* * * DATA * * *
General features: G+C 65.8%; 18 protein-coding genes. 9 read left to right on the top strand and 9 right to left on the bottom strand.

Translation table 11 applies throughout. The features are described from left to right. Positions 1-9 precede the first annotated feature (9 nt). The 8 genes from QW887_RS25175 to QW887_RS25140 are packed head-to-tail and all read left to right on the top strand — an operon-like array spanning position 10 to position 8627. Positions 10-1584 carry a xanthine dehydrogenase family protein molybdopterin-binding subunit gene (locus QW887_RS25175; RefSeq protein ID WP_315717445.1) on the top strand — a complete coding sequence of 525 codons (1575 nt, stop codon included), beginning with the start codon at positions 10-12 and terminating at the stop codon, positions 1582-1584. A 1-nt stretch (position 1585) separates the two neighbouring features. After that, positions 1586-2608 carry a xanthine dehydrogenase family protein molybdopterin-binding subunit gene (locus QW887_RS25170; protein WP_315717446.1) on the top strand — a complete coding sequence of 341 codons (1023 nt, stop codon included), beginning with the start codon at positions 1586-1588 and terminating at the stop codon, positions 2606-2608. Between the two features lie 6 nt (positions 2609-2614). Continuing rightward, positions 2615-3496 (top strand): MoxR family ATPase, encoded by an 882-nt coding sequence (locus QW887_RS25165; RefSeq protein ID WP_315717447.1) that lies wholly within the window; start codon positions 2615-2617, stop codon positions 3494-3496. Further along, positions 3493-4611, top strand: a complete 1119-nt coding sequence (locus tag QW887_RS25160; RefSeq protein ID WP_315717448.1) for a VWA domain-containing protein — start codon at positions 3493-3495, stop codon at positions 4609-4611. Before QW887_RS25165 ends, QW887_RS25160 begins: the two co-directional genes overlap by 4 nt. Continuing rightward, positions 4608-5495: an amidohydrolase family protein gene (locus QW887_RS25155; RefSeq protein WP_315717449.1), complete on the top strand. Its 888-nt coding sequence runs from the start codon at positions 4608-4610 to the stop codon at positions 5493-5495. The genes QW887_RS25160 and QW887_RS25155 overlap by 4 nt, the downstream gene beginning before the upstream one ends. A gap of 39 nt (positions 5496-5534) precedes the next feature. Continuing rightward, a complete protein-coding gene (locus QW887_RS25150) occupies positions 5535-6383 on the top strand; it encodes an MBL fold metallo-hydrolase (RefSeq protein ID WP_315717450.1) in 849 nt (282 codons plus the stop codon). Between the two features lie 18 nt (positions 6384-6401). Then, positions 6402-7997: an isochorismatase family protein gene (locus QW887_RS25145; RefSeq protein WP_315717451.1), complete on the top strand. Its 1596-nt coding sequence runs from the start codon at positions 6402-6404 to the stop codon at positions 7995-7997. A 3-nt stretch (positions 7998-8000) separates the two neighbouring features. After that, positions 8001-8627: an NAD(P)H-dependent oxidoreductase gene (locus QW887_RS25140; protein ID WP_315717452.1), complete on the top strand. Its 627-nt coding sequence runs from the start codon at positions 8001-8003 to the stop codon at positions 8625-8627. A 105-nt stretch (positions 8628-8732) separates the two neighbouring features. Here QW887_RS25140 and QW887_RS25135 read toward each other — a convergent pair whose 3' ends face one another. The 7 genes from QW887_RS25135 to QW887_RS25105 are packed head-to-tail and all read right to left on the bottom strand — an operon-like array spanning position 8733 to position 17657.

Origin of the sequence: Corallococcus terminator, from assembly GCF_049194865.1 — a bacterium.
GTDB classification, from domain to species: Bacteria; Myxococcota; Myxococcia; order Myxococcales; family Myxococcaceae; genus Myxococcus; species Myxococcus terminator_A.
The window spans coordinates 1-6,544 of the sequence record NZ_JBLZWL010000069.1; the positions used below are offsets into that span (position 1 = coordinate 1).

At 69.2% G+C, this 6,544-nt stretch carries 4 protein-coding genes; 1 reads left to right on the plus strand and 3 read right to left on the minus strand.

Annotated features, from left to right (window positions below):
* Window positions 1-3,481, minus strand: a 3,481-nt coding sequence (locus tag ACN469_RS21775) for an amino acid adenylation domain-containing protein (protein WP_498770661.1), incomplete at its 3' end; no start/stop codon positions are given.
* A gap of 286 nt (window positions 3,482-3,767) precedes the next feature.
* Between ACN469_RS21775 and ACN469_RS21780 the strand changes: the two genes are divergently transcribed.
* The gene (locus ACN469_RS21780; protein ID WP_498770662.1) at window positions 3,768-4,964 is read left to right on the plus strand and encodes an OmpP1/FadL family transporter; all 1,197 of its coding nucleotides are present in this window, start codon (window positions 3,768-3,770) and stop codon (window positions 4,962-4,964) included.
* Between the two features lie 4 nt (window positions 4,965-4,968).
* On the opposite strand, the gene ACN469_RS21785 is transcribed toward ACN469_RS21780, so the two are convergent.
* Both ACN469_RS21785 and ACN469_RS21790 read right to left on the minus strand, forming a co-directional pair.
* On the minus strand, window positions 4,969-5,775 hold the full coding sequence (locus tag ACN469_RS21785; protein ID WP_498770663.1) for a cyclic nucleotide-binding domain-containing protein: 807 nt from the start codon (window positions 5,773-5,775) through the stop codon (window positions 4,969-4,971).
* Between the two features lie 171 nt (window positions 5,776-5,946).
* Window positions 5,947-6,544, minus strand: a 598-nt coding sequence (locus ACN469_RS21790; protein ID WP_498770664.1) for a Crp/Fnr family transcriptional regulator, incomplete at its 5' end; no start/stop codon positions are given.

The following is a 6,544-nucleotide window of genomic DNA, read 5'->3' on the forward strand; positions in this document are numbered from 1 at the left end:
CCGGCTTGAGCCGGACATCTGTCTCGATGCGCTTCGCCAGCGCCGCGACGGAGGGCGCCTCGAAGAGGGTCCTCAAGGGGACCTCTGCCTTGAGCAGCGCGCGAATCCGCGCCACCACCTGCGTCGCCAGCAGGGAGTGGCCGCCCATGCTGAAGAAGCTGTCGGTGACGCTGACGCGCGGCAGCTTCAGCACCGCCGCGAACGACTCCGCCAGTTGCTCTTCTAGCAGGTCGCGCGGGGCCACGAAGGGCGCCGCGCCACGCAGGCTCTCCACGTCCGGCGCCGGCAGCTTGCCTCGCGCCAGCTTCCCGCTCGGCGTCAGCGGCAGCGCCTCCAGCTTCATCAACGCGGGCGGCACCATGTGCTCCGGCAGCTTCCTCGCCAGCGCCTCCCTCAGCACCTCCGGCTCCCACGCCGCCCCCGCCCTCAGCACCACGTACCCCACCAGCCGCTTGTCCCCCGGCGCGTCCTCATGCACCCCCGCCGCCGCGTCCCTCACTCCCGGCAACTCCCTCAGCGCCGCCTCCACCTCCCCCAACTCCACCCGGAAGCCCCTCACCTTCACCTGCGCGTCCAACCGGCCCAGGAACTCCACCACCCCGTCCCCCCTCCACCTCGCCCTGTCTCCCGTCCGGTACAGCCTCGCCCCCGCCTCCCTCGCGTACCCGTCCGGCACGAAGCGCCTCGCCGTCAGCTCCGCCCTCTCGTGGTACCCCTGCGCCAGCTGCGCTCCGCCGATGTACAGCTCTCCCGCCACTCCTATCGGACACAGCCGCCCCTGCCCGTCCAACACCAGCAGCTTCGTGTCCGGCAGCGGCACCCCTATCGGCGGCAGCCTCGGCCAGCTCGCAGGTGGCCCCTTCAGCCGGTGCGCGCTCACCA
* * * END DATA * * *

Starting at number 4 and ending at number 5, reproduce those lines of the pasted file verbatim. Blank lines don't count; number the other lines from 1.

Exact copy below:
GTDB classification, from domain to species: Bacteria; Myxococcota; Myxococcia; order Myxococcales; family Myxococcaceae; genus Myxococcus; species Myxococcus terminator_A.
The window spans coordinates 1-6,544 of the sequence record NZ_JBLZWL010000069.1; the positions used below are offsets into that span (position 1 = coordinate 1).